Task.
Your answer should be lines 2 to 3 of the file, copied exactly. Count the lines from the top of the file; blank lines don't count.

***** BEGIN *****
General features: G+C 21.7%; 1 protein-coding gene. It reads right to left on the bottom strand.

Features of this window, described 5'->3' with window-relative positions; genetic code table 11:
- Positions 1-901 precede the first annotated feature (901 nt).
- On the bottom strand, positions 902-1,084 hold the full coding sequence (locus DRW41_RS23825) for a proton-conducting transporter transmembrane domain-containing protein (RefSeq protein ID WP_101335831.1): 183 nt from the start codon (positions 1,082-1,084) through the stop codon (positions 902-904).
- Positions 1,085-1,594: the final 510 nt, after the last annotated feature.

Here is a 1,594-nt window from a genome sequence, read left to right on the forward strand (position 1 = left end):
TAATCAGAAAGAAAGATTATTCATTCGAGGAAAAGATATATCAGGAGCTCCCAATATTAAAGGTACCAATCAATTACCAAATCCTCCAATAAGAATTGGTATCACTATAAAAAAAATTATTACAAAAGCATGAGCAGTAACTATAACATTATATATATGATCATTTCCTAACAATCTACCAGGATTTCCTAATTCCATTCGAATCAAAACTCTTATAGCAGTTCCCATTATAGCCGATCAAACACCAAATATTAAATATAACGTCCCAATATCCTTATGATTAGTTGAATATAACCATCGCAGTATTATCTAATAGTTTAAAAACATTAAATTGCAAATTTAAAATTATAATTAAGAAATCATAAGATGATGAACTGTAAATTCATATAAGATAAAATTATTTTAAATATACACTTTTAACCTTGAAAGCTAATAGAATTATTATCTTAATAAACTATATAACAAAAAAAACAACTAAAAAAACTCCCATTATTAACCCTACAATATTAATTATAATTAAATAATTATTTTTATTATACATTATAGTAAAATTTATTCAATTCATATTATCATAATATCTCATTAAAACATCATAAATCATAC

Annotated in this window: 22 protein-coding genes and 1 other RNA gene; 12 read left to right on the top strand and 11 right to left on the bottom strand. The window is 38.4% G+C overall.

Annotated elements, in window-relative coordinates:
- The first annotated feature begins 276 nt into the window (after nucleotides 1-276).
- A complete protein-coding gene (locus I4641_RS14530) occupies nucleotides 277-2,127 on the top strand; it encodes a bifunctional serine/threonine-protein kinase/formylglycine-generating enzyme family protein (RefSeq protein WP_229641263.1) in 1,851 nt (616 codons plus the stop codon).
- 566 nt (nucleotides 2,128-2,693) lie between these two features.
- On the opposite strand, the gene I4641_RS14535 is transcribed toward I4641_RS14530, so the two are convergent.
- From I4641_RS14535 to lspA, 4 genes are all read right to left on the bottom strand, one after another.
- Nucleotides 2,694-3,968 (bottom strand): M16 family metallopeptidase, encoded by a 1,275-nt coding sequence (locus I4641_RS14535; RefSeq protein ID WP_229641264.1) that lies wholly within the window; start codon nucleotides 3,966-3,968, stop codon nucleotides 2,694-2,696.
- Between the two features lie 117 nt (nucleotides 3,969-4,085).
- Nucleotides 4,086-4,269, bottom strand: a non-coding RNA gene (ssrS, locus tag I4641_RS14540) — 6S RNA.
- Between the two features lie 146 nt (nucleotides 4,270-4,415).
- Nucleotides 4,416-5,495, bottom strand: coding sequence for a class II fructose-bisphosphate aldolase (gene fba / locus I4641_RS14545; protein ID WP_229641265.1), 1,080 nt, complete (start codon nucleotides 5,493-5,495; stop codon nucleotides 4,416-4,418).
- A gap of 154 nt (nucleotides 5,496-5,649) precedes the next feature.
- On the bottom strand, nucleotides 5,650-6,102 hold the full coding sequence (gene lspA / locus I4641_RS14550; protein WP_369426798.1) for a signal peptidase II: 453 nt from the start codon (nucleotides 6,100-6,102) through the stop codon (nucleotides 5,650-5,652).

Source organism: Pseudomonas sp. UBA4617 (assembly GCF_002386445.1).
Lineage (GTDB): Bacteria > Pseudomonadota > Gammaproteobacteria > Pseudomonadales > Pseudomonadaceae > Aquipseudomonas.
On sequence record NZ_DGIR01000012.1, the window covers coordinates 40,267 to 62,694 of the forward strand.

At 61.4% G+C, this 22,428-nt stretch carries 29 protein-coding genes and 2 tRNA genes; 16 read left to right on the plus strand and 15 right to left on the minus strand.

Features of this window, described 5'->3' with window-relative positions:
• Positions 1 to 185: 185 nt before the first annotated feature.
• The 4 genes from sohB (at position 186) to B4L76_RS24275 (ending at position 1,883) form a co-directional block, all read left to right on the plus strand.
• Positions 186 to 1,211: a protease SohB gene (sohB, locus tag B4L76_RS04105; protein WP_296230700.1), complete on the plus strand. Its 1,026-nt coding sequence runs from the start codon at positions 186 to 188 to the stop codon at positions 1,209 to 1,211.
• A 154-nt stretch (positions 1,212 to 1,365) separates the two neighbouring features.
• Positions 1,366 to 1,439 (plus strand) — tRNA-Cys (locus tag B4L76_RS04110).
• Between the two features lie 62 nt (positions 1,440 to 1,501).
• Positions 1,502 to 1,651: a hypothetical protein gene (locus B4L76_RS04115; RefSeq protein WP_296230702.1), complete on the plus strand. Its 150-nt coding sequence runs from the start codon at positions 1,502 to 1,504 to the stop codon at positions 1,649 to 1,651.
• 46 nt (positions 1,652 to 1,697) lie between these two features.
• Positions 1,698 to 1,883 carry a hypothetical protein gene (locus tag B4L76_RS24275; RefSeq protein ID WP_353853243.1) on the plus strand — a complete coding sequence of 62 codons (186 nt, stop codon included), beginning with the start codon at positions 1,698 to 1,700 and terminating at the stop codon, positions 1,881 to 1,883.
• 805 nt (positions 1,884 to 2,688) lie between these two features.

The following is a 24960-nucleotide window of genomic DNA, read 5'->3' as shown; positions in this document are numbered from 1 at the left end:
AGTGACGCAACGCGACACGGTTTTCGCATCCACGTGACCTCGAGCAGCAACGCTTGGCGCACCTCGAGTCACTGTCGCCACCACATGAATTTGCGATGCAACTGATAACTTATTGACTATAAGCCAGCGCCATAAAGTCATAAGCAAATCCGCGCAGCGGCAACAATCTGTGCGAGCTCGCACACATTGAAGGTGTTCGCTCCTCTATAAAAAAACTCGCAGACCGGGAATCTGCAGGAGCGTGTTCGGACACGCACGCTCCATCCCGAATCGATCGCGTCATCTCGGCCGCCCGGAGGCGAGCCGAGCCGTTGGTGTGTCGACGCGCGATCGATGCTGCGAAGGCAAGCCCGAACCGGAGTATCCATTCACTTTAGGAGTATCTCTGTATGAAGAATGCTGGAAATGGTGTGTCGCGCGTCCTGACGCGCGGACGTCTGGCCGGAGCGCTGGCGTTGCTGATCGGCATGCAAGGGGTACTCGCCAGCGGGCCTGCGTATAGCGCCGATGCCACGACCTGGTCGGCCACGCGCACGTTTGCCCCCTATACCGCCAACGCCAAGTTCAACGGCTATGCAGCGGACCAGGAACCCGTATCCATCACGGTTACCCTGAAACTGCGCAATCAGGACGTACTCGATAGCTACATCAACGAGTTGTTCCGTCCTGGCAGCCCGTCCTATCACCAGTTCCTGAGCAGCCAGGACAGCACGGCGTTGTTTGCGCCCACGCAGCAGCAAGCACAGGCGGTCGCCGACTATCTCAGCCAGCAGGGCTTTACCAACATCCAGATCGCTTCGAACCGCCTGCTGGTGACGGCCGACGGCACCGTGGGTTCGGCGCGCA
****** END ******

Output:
Features of this window, described 5'->3' with window-relative positions; genetic code table 11:
- Positions 1-901 precede the first annotated feature (901 nt).